Tools, Tours and Vistas: Aesthetic Practices of Nature-Landscape in the Late 18th century (completed)
This study investigated the topographical descriptions of Norwegian nature in the second half of the 18th century.
Mathias Blumenthal: Fredrikshald og Fredriksten festning 1748
About the project
Two forms of description dominate the topographical descriptions of Norwegian nature in the second half of the 18th century.
- The visual landscape depictions, such as prospects, prints and landscape paintings.
- The topographical literature itself.
Using these distinct forms of landscape/nature-descriptions as its vehicle, the study queried the meanings as well as the means of the descriptions:
- What counted as landscape and what counted as nature, for whom, where and how?
- By what means were these landscapes described, represented, and transformed into works of literature and art?
The project explored the relation between scientific practices and theories and the production of Norwegian landscapes.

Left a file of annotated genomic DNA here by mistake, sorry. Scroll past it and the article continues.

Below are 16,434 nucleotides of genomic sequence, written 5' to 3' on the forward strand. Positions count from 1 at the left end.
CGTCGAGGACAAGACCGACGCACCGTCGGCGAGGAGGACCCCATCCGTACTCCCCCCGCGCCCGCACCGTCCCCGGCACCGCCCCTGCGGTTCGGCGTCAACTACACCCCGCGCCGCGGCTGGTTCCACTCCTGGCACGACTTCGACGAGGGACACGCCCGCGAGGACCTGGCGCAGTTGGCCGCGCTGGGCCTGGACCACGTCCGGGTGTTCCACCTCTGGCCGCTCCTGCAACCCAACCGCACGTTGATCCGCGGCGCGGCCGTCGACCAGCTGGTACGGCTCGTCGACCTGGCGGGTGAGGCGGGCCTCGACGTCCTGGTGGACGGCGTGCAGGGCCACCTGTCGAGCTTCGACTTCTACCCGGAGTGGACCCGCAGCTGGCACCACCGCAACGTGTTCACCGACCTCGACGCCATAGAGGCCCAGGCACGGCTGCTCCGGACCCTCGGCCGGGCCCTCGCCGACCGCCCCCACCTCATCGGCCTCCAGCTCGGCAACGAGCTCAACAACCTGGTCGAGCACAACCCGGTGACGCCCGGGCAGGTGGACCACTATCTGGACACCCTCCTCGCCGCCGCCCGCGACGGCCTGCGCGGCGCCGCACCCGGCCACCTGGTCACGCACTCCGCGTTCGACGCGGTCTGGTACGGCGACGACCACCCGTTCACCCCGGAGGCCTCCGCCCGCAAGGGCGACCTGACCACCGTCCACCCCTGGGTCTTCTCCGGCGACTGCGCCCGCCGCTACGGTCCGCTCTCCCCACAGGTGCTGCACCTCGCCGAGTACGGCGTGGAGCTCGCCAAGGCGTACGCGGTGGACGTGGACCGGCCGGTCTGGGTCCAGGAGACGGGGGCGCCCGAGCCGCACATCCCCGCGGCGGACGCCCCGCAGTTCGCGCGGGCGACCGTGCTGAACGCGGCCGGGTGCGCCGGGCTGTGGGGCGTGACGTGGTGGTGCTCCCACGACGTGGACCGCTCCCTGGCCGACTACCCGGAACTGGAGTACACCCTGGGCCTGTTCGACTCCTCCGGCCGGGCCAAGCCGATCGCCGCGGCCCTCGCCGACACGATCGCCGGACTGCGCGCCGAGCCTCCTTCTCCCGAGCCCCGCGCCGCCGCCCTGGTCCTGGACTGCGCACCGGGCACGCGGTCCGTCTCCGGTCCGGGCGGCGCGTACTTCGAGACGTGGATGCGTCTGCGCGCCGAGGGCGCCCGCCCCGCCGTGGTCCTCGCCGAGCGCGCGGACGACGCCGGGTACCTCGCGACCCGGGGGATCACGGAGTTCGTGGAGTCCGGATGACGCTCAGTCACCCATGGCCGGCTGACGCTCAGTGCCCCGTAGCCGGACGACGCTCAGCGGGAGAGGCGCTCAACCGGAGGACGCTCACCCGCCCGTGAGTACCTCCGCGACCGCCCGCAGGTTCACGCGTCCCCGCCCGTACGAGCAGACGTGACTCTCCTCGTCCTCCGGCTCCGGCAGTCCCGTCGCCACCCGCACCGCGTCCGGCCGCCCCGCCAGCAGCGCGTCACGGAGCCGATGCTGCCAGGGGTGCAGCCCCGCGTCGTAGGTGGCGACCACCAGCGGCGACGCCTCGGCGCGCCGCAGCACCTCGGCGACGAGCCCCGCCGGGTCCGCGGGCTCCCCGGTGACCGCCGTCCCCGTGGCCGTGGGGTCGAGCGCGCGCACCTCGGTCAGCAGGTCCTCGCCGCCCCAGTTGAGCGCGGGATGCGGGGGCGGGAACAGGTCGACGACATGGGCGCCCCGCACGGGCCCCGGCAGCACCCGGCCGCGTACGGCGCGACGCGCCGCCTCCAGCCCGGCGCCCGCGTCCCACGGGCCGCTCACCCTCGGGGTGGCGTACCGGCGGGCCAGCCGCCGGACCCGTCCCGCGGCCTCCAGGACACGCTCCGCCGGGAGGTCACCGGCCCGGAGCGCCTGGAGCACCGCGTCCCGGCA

The project receives financial support from the Research Council of Norway.
"Tools, tours and vistas: Aesthetic Practices of Nature-Landscape in the late 18th Century" is a subproject of "Routes, Roads, and Landscapes: Aesthetic Practices en route, 1750-2015", a project at Oslo School of Architecture, led by dr. Mari Hvattum.
Routes, Roads, and Landscapes
The project involved researchers from four institutions and studied the aestheticization of the modern landscape, i.e. the ways in which the landscape, from the Enlightenment until today came to be construed as an aesthetic object with particular aesthetic values.
The vehicle for the investigation was infrastructure: routes, roads, and railways that made their way into the landscape, simultaneously constituting it qua landscape and making it accessible for practical and aesthetical exploitation, reification, and interaction.
The scope of the study was twofold:
- We investigated the ways in which various kinds of routes have shaped modern conceptions of the landscape by framing it as a view, an aesthetic object, or a place for interaction.
- We inquired into the role of the route itself, both as an aesthetic object and as a setting for aesthetic practices.